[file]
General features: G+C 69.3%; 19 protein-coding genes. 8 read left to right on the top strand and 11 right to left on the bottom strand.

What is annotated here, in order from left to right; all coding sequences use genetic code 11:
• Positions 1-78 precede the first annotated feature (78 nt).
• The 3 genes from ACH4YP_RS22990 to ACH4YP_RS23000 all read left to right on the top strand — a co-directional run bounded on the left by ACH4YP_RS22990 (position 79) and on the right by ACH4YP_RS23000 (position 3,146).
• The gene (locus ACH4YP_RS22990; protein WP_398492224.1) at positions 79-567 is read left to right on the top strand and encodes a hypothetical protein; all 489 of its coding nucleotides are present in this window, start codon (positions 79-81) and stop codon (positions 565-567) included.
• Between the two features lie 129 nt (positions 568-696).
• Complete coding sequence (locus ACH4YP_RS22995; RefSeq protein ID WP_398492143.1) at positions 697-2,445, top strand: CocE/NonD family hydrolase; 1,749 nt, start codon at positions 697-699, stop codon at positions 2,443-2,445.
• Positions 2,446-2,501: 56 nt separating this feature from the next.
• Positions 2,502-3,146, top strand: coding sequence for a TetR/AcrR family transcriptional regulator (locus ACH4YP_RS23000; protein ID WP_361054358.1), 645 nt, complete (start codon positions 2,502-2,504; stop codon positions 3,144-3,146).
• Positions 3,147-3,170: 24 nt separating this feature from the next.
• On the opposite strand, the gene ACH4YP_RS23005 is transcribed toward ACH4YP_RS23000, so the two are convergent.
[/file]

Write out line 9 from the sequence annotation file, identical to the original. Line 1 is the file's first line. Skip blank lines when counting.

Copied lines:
• Positions 2,502-3,146, top strand: coding sequence for a TetR/AcrR family transcriptional regulator (locus ACH4YP_RS23000; protein ID WP_361054358.1), 645 nt, complete (start codon positions 2,502-2,504; stop codon positions 3,144-3,146).